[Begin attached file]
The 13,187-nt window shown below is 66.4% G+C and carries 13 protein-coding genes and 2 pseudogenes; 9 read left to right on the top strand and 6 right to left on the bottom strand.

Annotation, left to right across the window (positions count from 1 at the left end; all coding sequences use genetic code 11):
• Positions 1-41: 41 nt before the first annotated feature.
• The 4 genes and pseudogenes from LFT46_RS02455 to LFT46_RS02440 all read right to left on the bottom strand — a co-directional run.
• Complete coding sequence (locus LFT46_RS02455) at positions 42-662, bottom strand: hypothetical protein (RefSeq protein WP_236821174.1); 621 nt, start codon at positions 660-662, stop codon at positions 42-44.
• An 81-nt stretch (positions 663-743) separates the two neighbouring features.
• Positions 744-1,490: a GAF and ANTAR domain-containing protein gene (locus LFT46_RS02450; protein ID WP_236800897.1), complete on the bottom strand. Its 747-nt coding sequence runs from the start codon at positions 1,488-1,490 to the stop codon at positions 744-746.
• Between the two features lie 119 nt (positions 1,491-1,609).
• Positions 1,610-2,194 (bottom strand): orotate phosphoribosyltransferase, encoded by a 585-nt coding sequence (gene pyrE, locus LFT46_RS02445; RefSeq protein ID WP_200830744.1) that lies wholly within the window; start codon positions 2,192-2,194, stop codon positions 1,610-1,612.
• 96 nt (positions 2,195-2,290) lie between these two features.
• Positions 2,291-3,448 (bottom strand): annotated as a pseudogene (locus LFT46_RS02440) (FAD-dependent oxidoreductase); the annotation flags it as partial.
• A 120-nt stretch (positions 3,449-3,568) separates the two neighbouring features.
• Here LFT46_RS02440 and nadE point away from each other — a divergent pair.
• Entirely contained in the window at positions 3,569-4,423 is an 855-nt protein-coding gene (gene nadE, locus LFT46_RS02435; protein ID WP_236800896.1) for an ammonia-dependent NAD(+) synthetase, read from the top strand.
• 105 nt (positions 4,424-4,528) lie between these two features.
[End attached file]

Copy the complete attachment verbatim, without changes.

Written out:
The 13,187-nt window shown below is 66.4% G+C and carries 13 protein-coding genes and 2 pseudogenes; 9 read left to right on the top strand and 6 right to left on the bottom strand.

Annotation, left to right across the window (positions count from 1 at the left end; all coding sequences use genetic code 11):
• Positions 1-41: 41 nt before the first annotated feature.
• The 4 genes and pseudogenes from LFT46_RS02455 to LFT46_RS02440 all read right to left on the bottom strand — a co-directional run.
• Complete coding sequence (locus LFT46_RS02455) at positions 42-662, bottom strand: hypothetical protein (RefSeq protein WP_236821174.1); 621 nt, start codon at positions 660-662, stop codon at positions 42-44.
• An 81-nt stretch (positions 663-743) separates the two neighbouring features.
• Positions 744-1,490: a GAF and ANTAR domain-containing protein gene (locus LFT46_RS02450; protein ID WP_236800897.1), complete on the bottom strand. Its 747-nt coding sequence runs from the start codon at positions 1,488-1,490 to the stop codon at positions 744-746.
• Between the two features lie 119 nt (positions 1,491-1,609).
• Positions 1,610-2,194 (bottom strand): orotate phosphoribosyltransferase, encoded by a 585-nt coding sequence (gene pyrE, locus LFT46_RS02445; RefSeq protein ID WP_200830744.1) that lies wholly within the window; start codon positions 2,192-2,194, stop codon positions 1,610-1,612.
• 96 nt (positions 2,195-2,290) lie between these two features.
• Positions 2,291-3,448 (bottom strand): annotated as a pseudogene (locus LFT46_RS02440) (FAD-dependent oxidoreductase); the annotation flags it as partial.
• A 120-nt stretch (positions 3,449-3,568) separates the two neighbouring features.
• Here LFT46_RS02440 and nadE point away from each other — a divergent pair.
• Entirely contained in the window at positions 3,569-4,423 is an 855-nt protein-coding gene (gene nadE, locus LFT46_RS02435; protein ID WP_236800896.1) for an ammonia-dependent NAD(+) synthetase, read from the top strand.
• 105 nt (positions 4,424-4,528) lie between these two features.